The stock market is up 24% this year and the top 10%, which owns 80% of the stock, is prospering.  The bottom 90% has seen little growth in income and Congress is bent upon cutting programs like food stamps which are used by almost 50% of our children.  Robert Reich offers his explanation for this situation.

The stock market is up because profits are near an all time high and large corporations are using their retained earnings to buyback their stock and to increase dividend payouts.  That is good in the near term for shareholders but it is bad for everyone else.  It can't sustained in the long term.  Investment is needed to create the jobs and demand that is necessary to keep the ball rolling.

Congress is focused on cutting government spending, especially on programs that benefit the bottom 90% because they are invisible to politicians.  They don't fund their campaigns and almost all of the politicians are members of the top 10%. 

Saturday, November 2, 2013

The New Amercan Capitalism

We are all familiar with publically held firms which are called "C" corporations.  They raise funds by issuing shares to shareholders whose rights are overseen by boards of directors.  They are also extensively regulated by government and their profits are subject to taxation.  A share of their earnings are distributed to shareholders by dividend payouts, but a large share of their earnings are retained for future investments.  Consequently,  they are not dependent upon the financial markets for investment capital.  This article describes a rapidly rising form of business organization that have several advantages.  They have the advantage of limited liability that "C" corporations possess, but they are also less regulated by government and they do not pay corporate taxes.  The profits from these firms are distributed to investors in the form of dividends,  and the master partners are compensated like hedge fund managers.  They receive a fee and a share of the profits in addition to the dividends on shares that they might own.  Since they do not retain their earnings they must be able to consistently raise capital from investors.  Therefore, they must provide high yields in order to raise capital on an annual basis.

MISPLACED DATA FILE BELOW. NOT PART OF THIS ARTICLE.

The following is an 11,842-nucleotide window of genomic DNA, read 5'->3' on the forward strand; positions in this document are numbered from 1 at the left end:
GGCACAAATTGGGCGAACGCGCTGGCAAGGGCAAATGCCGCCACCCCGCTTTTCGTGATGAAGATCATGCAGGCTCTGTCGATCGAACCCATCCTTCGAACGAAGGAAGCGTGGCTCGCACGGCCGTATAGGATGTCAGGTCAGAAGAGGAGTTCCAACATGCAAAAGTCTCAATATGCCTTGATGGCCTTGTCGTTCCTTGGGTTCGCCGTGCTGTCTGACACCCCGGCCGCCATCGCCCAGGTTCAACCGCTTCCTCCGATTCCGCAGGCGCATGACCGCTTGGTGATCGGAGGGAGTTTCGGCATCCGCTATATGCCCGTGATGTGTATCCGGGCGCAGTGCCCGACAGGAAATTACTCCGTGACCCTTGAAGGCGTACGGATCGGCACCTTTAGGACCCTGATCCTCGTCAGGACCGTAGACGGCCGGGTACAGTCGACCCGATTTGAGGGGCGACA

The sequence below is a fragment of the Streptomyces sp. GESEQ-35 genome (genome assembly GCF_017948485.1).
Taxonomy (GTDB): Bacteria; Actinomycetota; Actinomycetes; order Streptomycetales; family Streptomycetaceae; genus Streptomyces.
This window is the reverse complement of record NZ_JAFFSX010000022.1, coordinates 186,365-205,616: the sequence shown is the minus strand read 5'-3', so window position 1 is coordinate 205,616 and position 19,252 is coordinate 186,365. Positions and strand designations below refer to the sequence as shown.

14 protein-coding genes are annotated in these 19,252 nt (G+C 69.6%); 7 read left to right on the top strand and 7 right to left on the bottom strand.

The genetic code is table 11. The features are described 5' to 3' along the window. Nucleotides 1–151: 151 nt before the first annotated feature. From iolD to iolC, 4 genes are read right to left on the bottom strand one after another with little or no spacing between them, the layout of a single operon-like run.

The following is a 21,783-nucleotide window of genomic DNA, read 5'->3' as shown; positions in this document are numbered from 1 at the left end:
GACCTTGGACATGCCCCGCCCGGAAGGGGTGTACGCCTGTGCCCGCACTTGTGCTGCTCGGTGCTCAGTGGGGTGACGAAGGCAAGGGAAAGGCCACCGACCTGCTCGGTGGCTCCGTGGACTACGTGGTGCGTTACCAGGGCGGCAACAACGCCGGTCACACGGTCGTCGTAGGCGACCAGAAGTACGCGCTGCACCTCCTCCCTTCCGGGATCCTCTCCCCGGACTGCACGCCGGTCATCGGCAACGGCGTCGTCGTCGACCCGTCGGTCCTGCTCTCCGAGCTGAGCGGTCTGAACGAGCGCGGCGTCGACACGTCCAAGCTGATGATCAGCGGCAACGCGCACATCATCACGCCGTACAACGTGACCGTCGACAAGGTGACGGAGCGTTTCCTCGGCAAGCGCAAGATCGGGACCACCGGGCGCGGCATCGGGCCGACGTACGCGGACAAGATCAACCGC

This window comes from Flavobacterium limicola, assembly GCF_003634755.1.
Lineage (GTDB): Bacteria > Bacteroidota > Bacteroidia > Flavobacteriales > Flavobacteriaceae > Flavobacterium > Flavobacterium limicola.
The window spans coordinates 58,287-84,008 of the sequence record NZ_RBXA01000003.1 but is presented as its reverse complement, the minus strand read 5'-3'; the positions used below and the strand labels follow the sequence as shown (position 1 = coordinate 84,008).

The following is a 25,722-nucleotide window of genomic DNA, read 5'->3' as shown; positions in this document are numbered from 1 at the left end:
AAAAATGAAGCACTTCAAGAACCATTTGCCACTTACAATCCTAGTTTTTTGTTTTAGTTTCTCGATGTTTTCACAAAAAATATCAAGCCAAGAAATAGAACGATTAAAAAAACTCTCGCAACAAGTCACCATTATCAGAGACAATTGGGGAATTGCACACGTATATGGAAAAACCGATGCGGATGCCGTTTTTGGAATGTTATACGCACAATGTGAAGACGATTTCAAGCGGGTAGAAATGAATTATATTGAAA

There has not been a lot of publicity about this new form of capitalism despite the rapid rise in the use of the various styles of limited partnerships that have been created.  For example, the number of "C" corporations that Vanguard has available for its index fund of publically held corporations has been almost halved over the last few years.  Since these new organizations are not available to mutual funds, and many pension funds, they attract a different type of investor who is willing to take the risk associated with them.  Consequently, to the extent that they remain as profitable as they have been in recent years, and produce high yields to investors,  income inequality will be even greater than it has been in the past.  Furthermore, corporate taxes will continue decrease as a share of government revenues and income taxes will also fall because dividends are taxed at a lower rate than ordinary income.

Friday, November 1, 2013

US Spending On Infrastructure Has Collapsed Since 2002